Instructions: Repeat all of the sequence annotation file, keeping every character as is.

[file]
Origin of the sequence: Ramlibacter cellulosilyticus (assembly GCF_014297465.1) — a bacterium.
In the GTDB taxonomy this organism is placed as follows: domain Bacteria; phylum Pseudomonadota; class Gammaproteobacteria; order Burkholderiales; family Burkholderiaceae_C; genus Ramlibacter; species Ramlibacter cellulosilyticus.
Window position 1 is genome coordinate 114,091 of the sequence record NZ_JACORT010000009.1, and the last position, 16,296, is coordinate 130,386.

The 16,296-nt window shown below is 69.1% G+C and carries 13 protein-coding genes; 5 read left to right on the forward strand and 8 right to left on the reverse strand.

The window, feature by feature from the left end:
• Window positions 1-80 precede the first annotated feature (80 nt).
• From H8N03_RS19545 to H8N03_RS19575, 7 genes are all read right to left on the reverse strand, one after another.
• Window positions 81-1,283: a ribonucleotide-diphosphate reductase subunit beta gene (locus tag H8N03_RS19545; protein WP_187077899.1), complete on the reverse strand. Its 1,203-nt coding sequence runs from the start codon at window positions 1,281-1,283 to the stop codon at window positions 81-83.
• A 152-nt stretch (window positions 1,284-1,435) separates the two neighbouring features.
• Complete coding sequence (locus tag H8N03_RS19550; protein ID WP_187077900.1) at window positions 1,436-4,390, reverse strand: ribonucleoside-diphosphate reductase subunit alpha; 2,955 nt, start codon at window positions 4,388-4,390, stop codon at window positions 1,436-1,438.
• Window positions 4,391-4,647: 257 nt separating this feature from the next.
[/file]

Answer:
Origin of the sequence: Ramlibacter cellulosilyticus (assembly GCF_014297465.1) — a bacterium.
In the GTDB taxonomy this organism is placed as follows: domain Bacteria; phylum Pseudomonadota; class Gammaproteobacteria; order Burkholderiales; family Burkholderiaceae_C; genus Ramlibacter; species Ramlibacter cellulosilyticus.
Window position 1 is genome coordinate 114,091 of the sequence record NZ_JACORT010000009.1, and the last position, 16,296, is coordinate 130,386.

The 16,296-nt window shown below is 69.1% G+C and carries 13 protein-coding genes; 5 read left to right on the forward strand and 8 right to left on the reverse strand.

The window, feature by feature from the left end:
• Window positions 1-80 precede the first annotated feature (80 nt).
• From H8N03_RS19545 to H8N03_RS19575, 7 genes are all read right to left on the reverse strand, one after another.
• Window positions 81-1,283: a ribonucleotide-diphosphate reductase subunit beta gene (locus tag H8N03_RS19545; protein WP_187077899.1), complete on the reverse strand. Its 1,203-nt coding sequence runs from the start codon at window positions 1,281-1,283 to the stop codon at window positions 81-83.
• A 152-nt stretch (window positions 1,284-1,435) separates the two neighbouring features.
• Complete coding sequence (locus tag H8N03_RS19550; protein ID WP_187077900.1) at window positions 1,436-4,390, reverse strand: ribonucleoside-diphosphate reductase subunit alpha; 2,955 nt, start codon at window positions 4,388-4,390, stop codon at window positions 1,436-1,438.
• Window positions 4,391-4,647: 257 nt separating this feature from the next.